2018 EvidenceUpdates

96. Effect of Variation in Published Stroke Rates on the Net Clinical Benefit of Anticoagulation for Atrial Fibrillation. (PubMed)

Effect of Variation in Published Stroke Rates on the Net Clinical Benefit of Anticoagulation for Atrial Fibrillation. Stroke rates in patients with nonvalvular atrial fibrillation (AF) who are not receiving anticoagulant therapy vary widely across published studies; the resulting effect on the net clinical benefit of anticoagulation in AF is unknown.To determine the effect of variation in published AF stroke rates on the net clinical benefit of anticoagulation.Markov model decision analysis (...) . Warfarin was the base case, and non-vitamin K antagonist oral anticoagulants (NOACs) were modeled in a secondary analysis.Community-dwelling adults.33 434 adults with incident AF.Quality-adjusted life-years (QALYs).Of the 33 434 patients, 27 179 had a CHA2DS2-VASc (congestive heart failure, hypertension, age, diabetes, stroke, and vascular disease) score of 2 or more. The population benefit of warfarin anticoagulation for these patients was least using stroke rates from the ATRIA (AnTicoagulation

2018 Annals of Internal Medicine

97. "HERDOO2" clinical decision rule to guide duration of anticoagulation in women with unprovoked venous thromboembolism. Can I use any d-Dimer?

"HERDOO2" clinical decision rule to guide duration of anticoagulation in women with unprovoked venous thromboembolism. Can I use any d-Dimer? The "HERDOO2 rule" is a prospectively validated clinical decision rule used to identify low-risk women who can safely discontinue anticoagulants after completing 5-12 months of anticoagulant treatment for unprovoked venous thromboembolism. The VIDAS®d-Dimer (DD) assay, a component of the rule, was used in the derivation and validation of the rule at half (...) , -0.004-0.07)).The "HERDOO2 rule" is the only prospectively validated clinical decision rule that can be used to identify low-risk women with unprovoked venous thrombosis who can safely discontinue anticoagulants. An important implementation issue is whether any commercial DD assay can be used in the HERDOO2 rule, and at what cut-point. Our analysis shows that the HemosIL®, Innovance®, Liatest® and Tina-quant® DD assays should not be used in the "HERDOO2" rule due to poor concordance with the VIDAS®

2018 EvidenceUpdates

98. The efficacy and safety of anticoagulation in cerebral vein thrombosis: A systematic review and meta-analysis

The efficacy and safety of anticoagulation in cerebral vein thrombosis: A systematic review and meta-analysis Anticoagulation with unfractionated heparin (UFH) or low molecular weight heparin (LMWH) is the mainstay for the treatment of patients with acute cerebral vein thrombosis (CVT) with or without intracranial hemorrhage (ICH).We conducted a systematic review and meta-analysis to determine the efficacy and safety of LMWH compared to UFH for the treatment of acute CVT.An electronic search (...) of MEDLINE, Pubmed, CENTRAL and Google Scholar was performed. Randomized controlled trials (RCT) reporting on the efficacy and safety of anticoagulation for acute treatment of CVT were included. Outcomes of interest included mortality, disability, new ICH and pulmonary embolism (PE).Overall, 4 RCTs were included in the meta-analysis. Two trials compared anticoagulation (UFH (N = 1) and LMWH (N = 1)) to placebo. The use of anticoagulation therapy was associated with an odd ratio (OR) for mortality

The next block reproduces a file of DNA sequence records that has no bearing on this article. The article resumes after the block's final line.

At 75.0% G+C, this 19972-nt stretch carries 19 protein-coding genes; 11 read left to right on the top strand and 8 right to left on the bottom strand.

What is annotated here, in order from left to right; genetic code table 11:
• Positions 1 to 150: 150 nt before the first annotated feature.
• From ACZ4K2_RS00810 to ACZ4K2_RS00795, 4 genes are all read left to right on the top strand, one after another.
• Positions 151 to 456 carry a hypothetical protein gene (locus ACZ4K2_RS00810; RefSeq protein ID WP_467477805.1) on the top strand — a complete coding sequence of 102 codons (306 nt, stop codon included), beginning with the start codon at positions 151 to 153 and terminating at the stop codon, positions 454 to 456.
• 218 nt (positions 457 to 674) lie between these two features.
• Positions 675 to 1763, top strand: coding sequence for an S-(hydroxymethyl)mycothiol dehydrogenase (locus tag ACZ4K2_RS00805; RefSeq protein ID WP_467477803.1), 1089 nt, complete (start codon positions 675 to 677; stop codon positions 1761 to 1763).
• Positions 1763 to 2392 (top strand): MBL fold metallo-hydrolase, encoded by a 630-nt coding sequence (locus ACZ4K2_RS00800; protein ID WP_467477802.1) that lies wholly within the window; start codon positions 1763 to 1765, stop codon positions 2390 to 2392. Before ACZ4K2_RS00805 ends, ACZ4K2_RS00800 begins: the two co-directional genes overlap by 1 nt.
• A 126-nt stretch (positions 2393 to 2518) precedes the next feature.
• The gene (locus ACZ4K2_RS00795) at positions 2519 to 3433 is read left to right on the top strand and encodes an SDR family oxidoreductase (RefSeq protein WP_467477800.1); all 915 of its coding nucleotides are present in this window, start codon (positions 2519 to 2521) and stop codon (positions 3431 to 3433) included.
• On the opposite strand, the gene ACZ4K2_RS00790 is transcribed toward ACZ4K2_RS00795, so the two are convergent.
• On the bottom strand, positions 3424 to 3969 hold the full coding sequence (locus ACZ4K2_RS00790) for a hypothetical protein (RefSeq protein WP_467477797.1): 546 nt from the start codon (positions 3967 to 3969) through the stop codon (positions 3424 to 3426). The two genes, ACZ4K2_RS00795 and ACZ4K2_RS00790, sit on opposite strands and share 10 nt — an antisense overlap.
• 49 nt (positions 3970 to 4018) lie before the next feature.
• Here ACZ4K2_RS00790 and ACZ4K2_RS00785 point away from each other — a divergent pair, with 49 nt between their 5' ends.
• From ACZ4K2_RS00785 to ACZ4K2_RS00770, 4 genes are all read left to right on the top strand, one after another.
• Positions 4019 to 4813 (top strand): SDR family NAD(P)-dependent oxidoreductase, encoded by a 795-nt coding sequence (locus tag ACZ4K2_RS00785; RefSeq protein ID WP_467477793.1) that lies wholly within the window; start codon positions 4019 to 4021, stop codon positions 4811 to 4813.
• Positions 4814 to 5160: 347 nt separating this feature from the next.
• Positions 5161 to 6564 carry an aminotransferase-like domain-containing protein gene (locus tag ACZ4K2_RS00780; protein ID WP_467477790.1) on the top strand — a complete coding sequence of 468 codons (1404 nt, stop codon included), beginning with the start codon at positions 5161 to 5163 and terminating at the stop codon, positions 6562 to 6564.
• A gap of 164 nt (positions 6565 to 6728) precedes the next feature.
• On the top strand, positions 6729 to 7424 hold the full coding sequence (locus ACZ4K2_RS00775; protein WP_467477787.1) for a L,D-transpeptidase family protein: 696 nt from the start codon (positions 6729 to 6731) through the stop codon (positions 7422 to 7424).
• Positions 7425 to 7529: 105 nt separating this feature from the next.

2018 EvidenceUpdates

99. Meta-Analysis Comparing the Efficacy, Safety, and Cost-Benefit of Direct Acting Oral Anticoagulants Versus Enoxaparin Thromboprophylaxis to Prevent Venous Thromboembolism Among Hospitalized Patients

Meta-Analysis Comparing the Efficacy, Safety, and Cost-Benefit of Direct Acting Oral Anticoagulants Versus Enoxaparin Thromboprophylaxis to Prevent Venous Thromboembolism Among Hospitalized Patients Venous thromboembolism (VTE) is a potentially fatal complication of hospitalization. Thromboprophylaxis using subcutaneous low molecular weight heparin (LMWH) can result in local irritation, pain, and ecchymoses, leading to nonadherence. Direct acting oral anticoagulants (DOACs) are an alternative

2018 EvidenceUpdates

100. Practical Guide to Ablation for Epicardial Ventricular Tachycardia: When to Get Access, How to Deal with Anticoagulation and How to Prevent Complications (PubMed)

Practical Guide to Ablation for Epicardial Ventricular Tachycardia: When to Get Access, How to Deal with Anticoagulation and How to Prevent Complications Epicardial ablation is needed to eliminate ventricular tachycardia (VT) in some patients with nonischaemic cardiomyopathy. The 12-lead electrocardiogram of VT, pre-procedural imaging and endocardial unipolar voltage maps can predict a high likelihood of epicardial substrate and VT. A septal VT substrate may preclude the need for epicardial (...) access and mapping and can be identified with imaging, pacing and voltage mapping. Pericardial access is usually obtained prior to systemic anticoagulation or after reversal of systemic anticoagulation. A unique set of complications can be encountered with epicardial access, mapping and ablation, which include haemopericardium, phrenic nerve injury, damage to major coronary arteries and pericarditis. Anticipating, preventing and, if necessary, managing these complications are paramount for patient

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2018 Arrhythmia & electrophysiology review